It felt amazing! We were turning our fear into action.

The moment I got home, I looked up “March for Our Lives” online. There were pictures of the hundreds of thousands of people marching in Washington, D.C., and videos of the brave survivors of the Parkland shooting sharing their stories: Emma González, David Hogg, Cameron Kasky, Mei-Ling Ho-Shing, and all of the other brave survivors. They definitely don’t have to be doing what they’re doing. But they didn’t let their fear drag them down. Instead they showed the world the right way to deal with fear — to overcome it with bravery.

I saw pictures of marches in Florida, Houston, Salt Lake City, Los Angeles, Baltimore. Then I scrolled down, and I saw pictures from marches all over the world. Australia, Brazil, France, Italy, Japan. People held signs calling America to action against gun violence, even though there is so much less gun violence in their own countries. I found more videos of students delivering inspiring speeches, and of a boy who was the only one in his school to do the walkout on march 14, but who bravely waited for the entire 17 minutes.

I wasn’t sure that I would’ve been brave enough to do a lot of the things that I saw others doing. It was inspiring to see these things, and it made me proud to have been a part of the worldwide march.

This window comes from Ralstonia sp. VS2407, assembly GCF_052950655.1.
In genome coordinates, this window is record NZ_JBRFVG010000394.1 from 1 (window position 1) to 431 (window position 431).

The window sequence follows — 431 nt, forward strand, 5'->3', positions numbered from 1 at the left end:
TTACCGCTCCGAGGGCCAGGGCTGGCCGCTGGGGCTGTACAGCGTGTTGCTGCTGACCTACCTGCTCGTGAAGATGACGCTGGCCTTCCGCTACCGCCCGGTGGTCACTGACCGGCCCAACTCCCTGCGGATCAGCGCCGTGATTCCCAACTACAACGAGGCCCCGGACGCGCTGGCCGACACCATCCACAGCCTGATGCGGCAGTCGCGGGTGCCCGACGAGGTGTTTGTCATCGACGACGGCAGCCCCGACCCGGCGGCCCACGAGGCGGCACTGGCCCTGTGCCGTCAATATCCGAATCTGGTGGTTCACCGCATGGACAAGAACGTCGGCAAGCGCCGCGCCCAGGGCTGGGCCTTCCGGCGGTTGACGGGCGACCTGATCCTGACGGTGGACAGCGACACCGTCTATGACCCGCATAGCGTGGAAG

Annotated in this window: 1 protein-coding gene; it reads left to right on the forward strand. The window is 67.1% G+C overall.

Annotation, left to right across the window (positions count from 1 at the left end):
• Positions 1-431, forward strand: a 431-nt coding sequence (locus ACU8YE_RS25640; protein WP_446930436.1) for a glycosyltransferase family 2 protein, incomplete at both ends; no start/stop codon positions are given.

Courage can be found in many different forms. It might be speaking out against gun violence or the gun industry, even when you’re tempted to be like all of the others around you who aren’t. It might be making a sign to change someone’s mindset at a march. There are so many awesome things that you can do. The most important thing, though, is to keep going. Don’t just stop after one march. Even after the Parkland shooting, a lot of teens are still falling victim to gun violence, and losing their lives, from police brutality or more school shootings.

Stand up for what you believe in, even if it seems like no one is on your side. If there’s one thing we’ve learned from the #NeverAgain movement, it’s that it’s not always the “important” people who make the biggest changes. Sometimes, it could just be a group of teens who don’t want others their age to experience the horrors they have been through.

“We shall overcome, we shall overcome
We shall overcome someday;
Oh, deep in my heart, I do believe,
We shall overcome someday.”

Rissa Howard is a student at Bala Cynwyd Middle School.

Want a digest of WHYY’s programs, events & stories? Sign up for our weekly newsletter.

It will take 126,000 members this year for great news and programs to thrive. Help us get to 100% of the goal.